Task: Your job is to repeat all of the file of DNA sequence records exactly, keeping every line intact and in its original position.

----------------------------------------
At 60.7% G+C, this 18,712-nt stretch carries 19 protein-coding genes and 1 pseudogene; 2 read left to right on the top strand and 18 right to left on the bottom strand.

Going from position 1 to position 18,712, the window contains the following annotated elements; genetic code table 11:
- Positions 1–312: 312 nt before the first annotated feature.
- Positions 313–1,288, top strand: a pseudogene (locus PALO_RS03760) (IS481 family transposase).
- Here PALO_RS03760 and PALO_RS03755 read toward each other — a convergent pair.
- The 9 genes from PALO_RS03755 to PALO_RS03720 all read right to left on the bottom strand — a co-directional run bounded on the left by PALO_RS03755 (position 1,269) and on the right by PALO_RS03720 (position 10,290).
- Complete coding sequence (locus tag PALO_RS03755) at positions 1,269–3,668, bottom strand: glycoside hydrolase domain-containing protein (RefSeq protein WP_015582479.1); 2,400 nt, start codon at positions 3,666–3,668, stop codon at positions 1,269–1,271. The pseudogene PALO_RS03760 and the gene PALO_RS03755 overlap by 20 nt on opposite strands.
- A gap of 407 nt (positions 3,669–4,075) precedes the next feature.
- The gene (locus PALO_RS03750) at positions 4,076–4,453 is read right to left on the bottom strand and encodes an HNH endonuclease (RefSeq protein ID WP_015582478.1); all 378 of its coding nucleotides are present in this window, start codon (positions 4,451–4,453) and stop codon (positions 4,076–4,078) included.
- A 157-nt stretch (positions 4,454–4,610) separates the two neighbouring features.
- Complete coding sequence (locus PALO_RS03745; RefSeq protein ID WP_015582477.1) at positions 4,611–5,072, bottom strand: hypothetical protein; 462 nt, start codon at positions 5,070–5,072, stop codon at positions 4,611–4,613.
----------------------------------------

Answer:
At 60.7% G+C, this 18,712-nt stretch carries 19 protein-coding genes and 1 pseudogene; 2 read left to right on the top strand and 18 right to left on the bottom strand.

Going from position 1 to position 18,712, the window contains the following annotated elements; genetic code table 11:
- Positions 1–312: 312 nt before the first annotated feature.
- Positions 313–1,288, top strand: a pseudogene (locus PALO_RS03760) (IS481 family transposase).
- Here PALO_RS03760 and PALO_RS03755 read toward each other — a convergent pair.
- The 9 genes from PALO_RS03755 to PALO_RS03720 all read right to left on the bottom strand — a co-directional run bounded on the left by PALO_RS03755 (position 1,269) and on the right by PALO_RS03720 (position 10,290).
- Complete coding sequence (locus tag PALO_RS03755) at positions 1,269–3,668, bottom strand: glycoside hydrolase domain-containing protein (RefSeq protein WP_015582479.1); 2,400 nt, start codon at positions 3,666–3,668, stop codon at positions 1,269–1,271. The pseudogene PALO_RS03760 and the gene PALO_RS03755 overlap by 20 nt on opposite strands.
- A gap of 407 nt (positions 3,669–4,075) precedes the next feature.
- The gene (locus PALO_RS03750) at positions 4,076–4,453 is read right to left on the bottom strand and encodes an HNH endonuclease (RefSeq protein ID WP_015582478.1); all 378 of its coding nucleotides are present in this window, start codon (positions 4,451–4,453) and stop codon (positions 4,076–4,078) included.
- A 157-nt stretch (positions 4,454–4,610) separates the two neighbouring features.
- Complete coding sequence (locus PALO_RS03745; RefSeq protein ID WP_015582477.1) at positions 4,611–5,072, bottom strand: hypothetical protein; 462 nt, start codon at positions 5,070–5,072, stop codon at positions 4,611–4,613.